This incredible prehistoric monument is located in Wiltshire, England, about 2 miles west of Amesbury and 8 miles north of Salisbury. It is perhaps one of the most famous monuments on our planet that according to historians begun as a simple earthwork enclosure built in several stages around five thousand years ago and took Neolithic builders an estimated 1,500 years to erect.
Archaeologists believe it was built anywhere from 3000 BC to 2000 BC. Radiocarbon dating in 2008 suggested that the first stones were raised between 2400 and 2200 BC.
The surrounding circular earth bank and ditch, which constitute the earliest phase of the monument, have been dated to about 3100 BC.
Archaeological evidence found by the Stonehenge Riverside Project in 2008 indicates that Stonehenge could have been a burial ground from its earliest beginnings.
In about 2500 BC the stones were set up in the center of the monument.
According to researchers, two types of stone are used at Stonehenge – the larger sarsens and the smaller ‘bluestones’.
It is a UNESCO World Heritage Site since 1986.
According to history, in 1620, George Villiers, 1st Duke of Buckingham, dug a large hole in the ground located at the center of Stonehenge looking for buried treasure.
Stonehenge’s builders hoisted an estimated 80 non-indigenous bluestones incredible right? 43 of which remain today, into standing positions and placed them in either a horseshoe or circular formation.
Stonehenge’s sarsens, of which the largest weighs more than 40 tons and rises 24 feet, were likely sourced from quarries 25 miles north of Salisbury Plain. That took some time to transport, right?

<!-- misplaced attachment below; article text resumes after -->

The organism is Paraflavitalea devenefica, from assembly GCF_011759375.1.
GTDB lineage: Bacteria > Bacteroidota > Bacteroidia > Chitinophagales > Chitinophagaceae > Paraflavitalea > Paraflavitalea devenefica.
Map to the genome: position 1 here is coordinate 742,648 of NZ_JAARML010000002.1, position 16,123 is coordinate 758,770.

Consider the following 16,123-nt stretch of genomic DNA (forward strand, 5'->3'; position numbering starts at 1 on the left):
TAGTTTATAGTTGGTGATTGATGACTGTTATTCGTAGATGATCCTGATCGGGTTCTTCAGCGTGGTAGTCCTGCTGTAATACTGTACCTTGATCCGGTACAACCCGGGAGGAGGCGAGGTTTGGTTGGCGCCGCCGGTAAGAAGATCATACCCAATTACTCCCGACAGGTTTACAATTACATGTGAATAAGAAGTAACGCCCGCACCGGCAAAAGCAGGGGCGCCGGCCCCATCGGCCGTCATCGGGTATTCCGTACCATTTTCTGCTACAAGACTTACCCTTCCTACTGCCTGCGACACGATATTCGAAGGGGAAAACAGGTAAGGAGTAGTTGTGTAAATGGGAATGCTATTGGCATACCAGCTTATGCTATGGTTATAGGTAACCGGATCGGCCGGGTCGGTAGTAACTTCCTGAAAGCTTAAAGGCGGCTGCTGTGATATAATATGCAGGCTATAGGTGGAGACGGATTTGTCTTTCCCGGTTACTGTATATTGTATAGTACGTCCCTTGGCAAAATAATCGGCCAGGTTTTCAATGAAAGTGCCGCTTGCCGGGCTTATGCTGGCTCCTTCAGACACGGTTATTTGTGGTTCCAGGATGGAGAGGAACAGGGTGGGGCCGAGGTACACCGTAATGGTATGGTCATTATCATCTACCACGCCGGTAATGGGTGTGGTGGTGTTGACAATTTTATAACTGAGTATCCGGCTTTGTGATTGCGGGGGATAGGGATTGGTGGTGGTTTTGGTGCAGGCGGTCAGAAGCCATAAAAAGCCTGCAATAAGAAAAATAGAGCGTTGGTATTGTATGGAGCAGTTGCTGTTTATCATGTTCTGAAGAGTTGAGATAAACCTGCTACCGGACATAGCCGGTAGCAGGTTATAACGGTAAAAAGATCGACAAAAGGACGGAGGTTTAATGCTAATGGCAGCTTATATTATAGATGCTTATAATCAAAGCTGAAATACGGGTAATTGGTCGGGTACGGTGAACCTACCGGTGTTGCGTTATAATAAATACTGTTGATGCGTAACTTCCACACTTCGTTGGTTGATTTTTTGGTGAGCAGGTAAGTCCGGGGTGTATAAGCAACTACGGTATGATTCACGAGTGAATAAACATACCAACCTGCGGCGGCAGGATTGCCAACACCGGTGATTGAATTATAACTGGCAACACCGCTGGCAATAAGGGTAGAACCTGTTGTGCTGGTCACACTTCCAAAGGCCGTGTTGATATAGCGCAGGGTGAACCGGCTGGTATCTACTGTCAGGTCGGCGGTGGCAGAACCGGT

According to one longstanding theory, Stonehenge’s builders fashioned sledges and rollers out of tree trunks to lug the bluestones from the Preseli Hills.
According to the 12th-century writer Geoffrey of Monmouth, whose tale of King Arthur and a mythical account of English history were considered factual well into the Middle Ages, Stonehenge is the handiwork of the wizard Merlin.
Many modern historians and archaeologists now agree that several distinct tribes of people contributed to Stonehenge, each undertaking a different phase of its construction.
Many historians agree that Stonehenge was a place of great importance for over 1,000 years, but we may never know what attracted early Britons to Salisbury Plain and inspired them to continue developing this incredible monument.
In the 1960s, the astronomer Gerald Hawkins suggested that the cluster of megalithic stones operated as an astronomical calendar, with different points corresponding to astrological phenomena such as solstices, equinoxes, and eclipses.
Stonehenge draws between 800,000 and 1,000,000 tourists a year, many of whom also visit the region’s numerous other Neolithic and Bronze Age marvels, it is one of the top tourist destinations in the UK.
This article was written by Ivan Petricevic and posted originally at www.lifesflower.com
History.com / http://www.english-heritage.org.uk/
Image Credit: NationalGeographic